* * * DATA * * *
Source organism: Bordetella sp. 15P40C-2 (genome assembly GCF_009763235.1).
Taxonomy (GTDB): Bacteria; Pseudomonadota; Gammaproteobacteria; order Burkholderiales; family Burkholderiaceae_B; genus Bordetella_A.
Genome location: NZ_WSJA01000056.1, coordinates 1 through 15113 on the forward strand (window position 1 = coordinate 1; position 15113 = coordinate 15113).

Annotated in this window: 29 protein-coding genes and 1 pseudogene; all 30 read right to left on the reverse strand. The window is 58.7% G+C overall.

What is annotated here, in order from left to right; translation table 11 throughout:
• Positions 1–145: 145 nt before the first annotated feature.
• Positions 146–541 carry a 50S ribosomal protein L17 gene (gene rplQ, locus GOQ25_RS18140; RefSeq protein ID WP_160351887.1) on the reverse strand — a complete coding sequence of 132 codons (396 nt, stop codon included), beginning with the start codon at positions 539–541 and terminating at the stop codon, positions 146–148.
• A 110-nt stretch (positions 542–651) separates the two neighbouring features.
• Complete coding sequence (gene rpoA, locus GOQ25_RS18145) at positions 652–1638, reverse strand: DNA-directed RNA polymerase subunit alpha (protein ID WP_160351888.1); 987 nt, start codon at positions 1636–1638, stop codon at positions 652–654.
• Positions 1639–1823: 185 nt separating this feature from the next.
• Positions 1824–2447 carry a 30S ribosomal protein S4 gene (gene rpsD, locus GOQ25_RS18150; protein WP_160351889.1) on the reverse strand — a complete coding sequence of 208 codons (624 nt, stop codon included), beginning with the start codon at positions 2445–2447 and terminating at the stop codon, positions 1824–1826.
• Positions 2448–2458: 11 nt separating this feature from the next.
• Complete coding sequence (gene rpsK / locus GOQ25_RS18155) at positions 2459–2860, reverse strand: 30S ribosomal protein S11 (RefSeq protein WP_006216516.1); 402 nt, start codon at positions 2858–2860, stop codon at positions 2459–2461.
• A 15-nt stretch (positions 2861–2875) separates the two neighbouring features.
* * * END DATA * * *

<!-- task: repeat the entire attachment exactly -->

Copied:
Source organism: Bordetella sp. 15P40C-2 (genome assembly GCF_009763235.1).
Taxonomy (GTDB): Bacteria; Pseudomonadota; Gammaproteobacteria; order Burkholderiales; family Burkholderiaceae_B; genus Bordetella_A.
Genome location: NZ_WSJA01000056.1, coordinates 1 through 15113 on the forward strand (window position 1 = coordinate 1; position 15113 = coordinate 15113).

Annotated in this window: 29 protein-coding genes and 1 pseudogene; all 30 read right to left on the reverse strand. The window is 58.7% G+C overall.

What is annotated here, in order from left to right; translation table 11 throughout:
• Positions 1–145: 145 nt before the first annotated feature.
• Positions 146–541 carry a 50S ribosomal protein L17 gene (gene rplQ, locus GOQ25_RS18140; RefSeq protein ID WP_160351887.1) on the reverse strand — a complete coding sequence of 132 codons (396 nt, stop codon included), beginning with the start codon at positions 539–541 and terminating at the stop codon, positions 146–148.
• A 110-nt stretch (positions 542–651) separates the two neighbouring features.
• Complete coding sequence (gene rpoA, locus GOQ25_RS18145) at positions 652–1638, reverse strand: DNA-directed RNA polymerase subunit alpha (protein ID WP_160351888.1); 987 nt, start codon at positions 1636–1638, stop codon at positions 652–654.
• Positions 1639–1823: 185 nt separating this feature from the next.
• Positions 1824–2447 carry a 30S ribosomal protein S4 gene (gene rpsD, locus GOQ25_RS18150; protein WP_160351889.1) on the reverse strand — a complete coding sequence of 208 codons (624 nt, stop codon included), beginning with the start codon at positions 2445–2447 and terminating at the stop codon, positions 1824–1826.
• Positions 2448–2458: 11 nt separating this feature from the next.
• Complete coding sequence (gene rpsK / locus GOQ25_RS18155) at positions 2459–2860, reverse strand: 30S ribosomal protein S11 (RefSeq protein WP_006216516.1); 402 nt, start codon at positions 2858–2860, stop codon at positions 2459–2461.
• A 15-nt stretch (positions 2861–2875) separates the two neighbouring features.